The way in which material is typically presented slows down the learning process in an age when there is so much more to learn and so many more ways to learn it. Listening to a lecture IS typically boring. But creating dynamic, interactive, multi-sensory learning is hard within the current school structures of fixed class periods, divided subject matter, and fact memorization. Heck, I can’t even make a one hour Sunday School class interesting to 7th through 12th graders! I can’t imagine trying to do it day after day for a 6 hour school day. (This is why I’m not a school teacher, so don’t get too worried).

What’s worse is that parents are blocking educational progress as much as anyone. The attitude I see weekly is that “if my kid ISN’T being taught the same way I was, there must be something wrong with the school or teacher.” The reality is that if your kid IS being taught the same way, that’s the larger problem. It is hard to imagine a better way to learn than the one you personally experienced. After all, we came out ok, didn’t we? But the world today is FAR different than the one in which we grew up.

My kids are still talking about visiting Plimouth Plantation last summer, where they got to see, taste, smell, Megan Grinds Maizetouch, and live life in 1628. Before they went, they watched the PBS Kids show “Fetch with Ruff Ruffman” where they watched other kids complete reality-tv-show-like challenges in Plimoth. So when they got there, there was huge satisfaction in being somewhere they’d seen on tv.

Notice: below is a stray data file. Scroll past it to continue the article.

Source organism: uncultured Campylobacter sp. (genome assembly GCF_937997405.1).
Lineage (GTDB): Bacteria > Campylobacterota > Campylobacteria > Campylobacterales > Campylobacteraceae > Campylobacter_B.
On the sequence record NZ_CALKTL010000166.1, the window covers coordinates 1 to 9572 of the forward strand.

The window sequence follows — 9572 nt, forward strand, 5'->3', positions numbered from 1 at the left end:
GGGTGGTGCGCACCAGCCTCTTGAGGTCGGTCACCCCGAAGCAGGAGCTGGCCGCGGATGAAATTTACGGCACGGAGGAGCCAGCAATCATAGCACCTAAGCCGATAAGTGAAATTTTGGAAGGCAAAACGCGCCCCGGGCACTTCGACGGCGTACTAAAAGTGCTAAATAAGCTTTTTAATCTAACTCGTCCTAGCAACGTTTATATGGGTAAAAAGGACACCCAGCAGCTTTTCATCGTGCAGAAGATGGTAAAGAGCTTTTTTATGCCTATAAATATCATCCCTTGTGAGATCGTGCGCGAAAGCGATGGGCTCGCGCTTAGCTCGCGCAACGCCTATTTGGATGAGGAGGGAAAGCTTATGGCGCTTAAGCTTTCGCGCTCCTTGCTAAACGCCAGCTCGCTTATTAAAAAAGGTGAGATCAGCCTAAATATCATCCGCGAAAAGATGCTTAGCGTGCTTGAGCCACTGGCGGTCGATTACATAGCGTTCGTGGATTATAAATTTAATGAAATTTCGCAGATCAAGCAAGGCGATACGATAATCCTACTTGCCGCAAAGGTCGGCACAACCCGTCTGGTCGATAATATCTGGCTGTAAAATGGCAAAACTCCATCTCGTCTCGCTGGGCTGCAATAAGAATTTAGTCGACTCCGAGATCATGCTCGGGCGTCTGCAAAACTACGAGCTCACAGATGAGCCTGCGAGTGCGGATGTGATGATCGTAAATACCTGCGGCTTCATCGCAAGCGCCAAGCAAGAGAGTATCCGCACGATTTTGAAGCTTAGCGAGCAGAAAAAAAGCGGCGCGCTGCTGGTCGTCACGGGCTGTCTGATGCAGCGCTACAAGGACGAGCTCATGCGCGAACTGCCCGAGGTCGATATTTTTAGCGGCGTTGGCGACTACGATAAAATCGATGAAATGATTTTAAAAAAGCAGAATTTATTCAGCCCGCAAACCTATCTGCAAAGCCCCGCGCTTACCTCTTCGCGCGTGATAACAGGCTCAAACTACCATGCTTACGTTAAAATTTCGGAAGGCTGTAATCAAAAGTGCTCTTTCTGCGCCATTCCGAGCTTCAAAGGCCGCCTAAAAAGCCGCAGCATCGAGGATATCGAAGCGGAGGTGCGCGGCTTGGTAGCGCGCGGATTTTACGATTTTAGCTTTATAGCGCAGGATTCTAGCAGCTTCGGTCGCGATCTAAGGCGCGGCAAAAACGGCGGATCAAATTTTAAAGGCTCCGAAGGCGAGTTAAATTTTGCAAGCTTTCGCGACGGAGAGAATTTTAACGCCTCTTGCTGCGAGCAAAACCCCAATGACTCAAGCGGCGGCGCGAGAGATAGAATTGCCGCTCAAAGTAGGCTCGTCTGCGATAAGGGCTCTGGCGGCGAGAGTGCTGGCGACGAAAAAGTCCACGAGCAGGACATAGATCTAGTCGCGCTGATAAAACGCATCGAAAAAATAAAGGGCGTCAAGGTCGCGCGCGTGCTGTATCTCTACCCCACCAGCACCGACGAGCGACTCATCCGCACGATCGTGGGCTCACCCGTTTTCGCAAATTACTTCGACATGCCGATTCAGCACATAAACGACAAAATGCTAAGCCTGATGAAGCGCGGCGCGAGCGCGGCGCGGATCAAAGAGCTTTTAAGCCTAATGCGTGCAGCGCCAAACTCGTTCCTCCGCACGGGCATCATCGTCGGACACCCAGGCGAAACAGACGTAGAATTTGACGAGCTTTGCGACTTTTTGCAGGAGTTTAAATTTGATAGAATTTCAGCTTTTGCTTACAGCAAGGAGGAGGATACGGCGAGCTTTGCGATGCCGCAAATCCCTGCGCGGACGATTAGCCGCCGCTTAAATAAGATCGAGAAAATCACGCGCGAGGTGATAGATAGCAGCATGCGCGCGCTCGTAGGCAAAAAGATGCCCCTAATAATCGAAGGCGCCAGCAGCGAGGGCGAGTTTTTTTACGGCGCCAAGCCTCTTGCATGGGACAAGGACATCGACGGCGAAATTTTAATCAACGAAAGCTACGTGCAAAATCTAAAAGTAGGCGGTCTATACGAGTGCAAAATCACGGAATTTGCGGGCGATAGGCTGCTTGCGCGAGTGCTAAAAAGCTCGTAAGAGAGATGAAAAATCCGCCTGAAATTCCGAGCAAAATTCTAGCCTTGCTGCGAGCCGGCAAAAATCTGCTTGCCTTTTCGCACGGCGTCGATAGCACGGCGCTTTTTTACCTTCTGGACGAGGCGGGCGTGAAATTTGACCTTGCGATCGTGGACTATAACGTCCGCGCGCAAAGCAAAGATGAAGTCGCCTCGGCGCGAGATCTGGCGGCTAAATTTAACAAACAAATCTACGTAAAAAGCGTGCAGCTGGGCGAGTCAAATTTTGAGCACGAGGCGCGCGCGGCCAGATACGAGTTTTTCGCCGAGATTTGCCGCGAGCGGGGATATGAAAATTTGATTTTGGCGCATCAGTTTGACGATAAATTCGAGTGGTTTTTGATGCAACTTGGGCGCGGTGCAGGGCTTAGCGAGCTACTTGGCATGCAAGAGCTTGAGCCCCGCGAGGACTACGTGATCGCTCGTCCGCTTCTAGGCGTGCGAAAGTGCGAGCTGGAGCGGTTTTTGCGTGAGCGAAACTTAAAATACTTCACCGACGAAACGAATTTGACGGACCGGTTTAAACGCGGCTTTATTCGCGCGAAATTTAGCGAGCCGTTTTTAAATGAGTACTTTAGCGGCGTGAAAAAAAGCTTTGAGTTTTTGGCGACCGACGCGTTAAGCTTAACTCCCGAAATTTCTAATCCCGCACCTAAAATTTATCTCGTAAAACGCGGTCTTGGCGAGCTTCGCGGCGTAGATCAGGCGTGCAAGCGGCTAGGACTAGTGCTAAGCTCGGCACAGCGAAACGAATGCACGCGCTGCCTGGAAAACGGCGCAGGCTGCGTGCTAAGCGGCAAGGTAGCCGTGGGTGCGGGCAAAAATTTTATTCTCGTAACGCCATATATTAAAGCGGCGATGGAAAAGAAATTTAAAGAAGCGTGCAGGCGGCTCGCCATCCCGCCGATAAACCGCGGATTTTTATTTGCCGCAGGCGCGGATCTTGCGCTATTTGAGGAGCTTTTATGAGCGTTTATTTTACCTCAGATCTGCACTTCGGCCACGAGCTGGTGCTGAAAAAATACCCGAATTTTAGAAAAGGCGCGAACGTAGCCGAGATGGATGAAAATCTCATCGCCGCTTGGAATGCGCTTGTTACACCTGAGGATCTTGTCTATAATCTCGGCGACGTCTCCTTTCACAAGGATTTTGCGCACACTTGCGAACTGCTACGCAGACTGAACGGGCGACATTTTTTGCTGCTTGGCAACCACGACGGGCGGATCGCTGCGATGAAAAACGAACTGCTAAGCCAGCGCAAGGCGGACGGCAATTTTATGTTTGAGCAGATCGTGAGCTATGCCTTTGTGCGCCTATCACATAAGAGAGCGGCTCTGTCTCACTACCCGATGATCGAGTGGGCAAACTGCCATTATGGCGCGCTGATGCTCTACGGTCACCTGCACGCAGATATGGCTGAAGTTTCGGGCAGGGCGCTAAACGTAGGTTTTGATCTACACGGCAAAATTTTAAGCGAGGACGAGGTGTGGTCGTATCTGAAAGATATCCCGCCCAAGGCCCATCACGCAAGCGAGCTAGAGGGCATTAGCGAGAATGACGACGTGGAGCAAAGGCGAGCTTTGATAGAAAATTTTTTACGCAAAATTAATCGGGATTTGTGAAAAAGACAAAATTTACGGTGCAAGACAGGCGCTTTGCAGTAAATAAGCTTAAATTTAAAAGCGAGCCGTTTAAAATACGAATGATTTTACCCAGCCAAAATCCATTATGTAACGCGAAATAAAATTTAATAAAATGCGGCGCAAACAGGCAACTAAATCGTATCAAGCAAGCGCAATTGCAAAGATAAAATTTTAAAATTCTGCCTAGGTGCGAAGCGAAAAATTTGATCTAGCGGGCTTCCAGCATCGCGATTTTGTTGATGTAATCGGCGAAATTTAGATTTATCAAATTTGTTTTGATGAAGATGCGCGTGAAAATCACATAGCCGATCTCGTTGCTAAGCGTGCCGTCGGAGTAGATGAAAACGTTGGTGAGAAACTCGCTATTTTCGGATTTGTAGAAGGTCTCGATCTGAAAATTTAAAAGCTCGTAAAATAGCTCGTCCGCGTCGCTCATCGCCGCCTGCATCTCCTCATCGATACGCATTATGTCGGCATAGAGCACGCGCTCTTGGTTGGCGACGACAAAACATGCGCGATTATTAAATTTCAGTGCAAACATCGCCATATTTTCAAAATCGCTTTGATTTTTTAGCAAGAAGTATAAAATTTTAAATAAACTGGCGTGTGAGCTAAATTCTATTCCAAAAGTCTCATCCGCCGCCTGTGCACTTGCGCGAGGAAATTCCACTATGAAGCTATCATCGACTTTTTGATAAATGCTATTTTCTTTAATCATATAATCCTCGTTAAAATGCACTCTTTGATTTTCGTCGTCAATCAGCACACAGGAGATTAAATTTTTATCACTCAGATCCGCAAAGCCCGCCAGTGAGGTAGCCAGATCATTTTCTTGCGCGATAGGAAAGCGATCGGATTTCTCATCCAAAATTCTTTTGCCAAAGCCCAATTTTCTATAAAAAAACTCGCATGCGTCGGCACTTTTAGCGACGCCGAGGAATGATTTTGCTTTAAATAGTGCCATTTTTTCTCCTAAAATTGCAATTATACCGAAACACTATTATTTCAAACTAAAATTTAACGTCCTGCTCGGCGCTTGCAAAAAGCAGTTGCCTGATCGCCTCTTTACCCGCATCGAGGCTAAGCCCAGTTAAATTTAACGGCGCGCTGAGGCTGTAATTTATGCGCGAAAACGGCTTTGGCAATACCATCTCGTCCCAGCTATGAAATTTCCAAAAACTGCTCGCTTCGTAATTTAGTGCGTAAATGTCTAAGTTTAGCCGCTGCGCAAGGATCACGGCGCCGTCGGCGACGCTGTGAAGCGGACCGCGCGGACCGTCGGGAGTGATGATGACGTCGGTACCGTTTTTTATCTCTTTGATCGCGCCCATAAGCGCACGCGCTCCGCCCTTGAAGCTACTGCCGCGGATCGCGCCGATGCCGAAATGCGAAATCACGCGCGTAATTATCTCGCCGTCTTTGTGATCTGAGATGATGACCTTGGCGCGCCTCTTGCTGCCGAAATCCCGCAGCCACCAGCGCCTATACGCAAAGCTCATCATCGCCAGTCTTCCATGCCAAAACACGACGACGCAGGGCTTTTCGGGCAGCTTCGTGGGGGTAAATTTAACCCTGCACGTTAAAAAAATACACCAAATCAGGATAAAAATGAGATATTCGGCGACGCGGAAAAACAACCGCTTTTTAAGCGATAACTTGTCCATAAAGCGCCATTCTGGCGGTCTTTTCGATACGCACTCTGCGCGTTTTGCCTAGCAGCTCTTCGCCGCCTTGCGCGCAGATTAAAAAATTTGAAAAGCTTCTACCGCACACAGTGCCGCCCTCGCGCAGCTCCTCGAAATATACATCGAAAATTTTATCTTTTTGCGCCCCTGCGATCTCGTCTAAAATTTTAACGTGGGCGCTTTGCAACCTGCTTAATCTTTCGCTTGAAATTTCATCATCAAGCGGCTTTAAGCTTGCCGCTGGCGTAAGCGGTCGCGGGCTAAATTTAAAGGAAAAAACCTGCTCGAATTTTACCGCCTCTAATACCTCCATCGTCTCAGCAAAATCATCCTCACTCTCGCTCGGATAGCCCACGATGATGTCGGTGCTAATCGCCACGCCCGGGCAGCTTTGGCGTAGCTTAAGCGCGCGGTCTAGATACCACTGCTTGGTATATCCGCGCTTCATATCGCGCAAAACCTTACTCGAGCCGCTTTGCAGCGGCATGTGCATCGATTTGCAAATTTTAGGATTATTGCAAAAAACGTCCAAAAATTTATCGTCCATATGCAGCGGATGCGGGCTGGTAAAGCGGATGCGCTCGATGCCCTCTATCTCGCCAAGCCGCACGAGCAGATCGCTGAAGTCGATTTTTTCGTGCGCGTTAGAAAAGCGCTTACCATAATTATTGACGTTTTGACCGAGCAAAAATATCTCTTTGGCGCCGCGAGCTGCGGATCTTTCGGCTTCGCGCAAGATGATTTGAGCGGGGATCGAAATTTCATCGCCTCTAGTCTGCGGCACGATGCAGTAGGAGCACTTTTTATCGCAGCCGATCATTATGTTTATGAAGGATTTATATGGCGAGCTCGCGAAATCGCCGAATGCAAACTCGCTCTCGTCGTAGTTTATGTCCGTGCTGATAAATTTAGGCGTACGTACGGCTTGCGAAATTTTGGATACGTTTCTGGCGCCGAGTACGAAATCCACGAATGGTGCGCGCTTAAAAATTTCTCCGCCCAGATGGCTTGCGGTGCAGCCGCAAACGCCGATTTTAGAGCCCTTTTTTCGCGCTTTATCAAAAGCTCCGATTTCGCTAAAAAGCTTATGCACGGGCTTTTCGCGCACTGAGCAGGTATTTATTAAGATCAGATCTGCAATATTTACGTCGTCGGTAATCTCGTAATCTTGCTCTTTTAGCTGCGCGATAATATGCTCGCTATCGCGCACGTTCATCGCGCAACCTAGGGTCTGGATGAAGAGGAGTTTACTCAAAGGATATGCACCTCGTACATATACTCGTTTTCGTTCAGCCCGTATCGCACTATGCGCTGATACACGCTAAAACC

Then last fall, our 1st grader studied Plimoth at school with the incredible Mrs. Hricik. She taught our daughter and her class even more about that time in history through an interactive game, online research, hands-on building experiment, food tasting, and team activity that captured for the kids the emotional, human side of the pilgrims’ story. It was all capped with a program for parents and relative consisting of a series of short skits interspersed with factual presentations for those kids not as interesting in acting.

The beauty of this type of teaching is that it was relevant to a 1st grader’s perspective, engaged all types of learners in the class, involved all their senses in the learning, used a variety of media, and captured the human experience. You can bet the kids in this class will remember this info in context for years to come – and not because they needed to know it for any test. THIS is TRUE learning.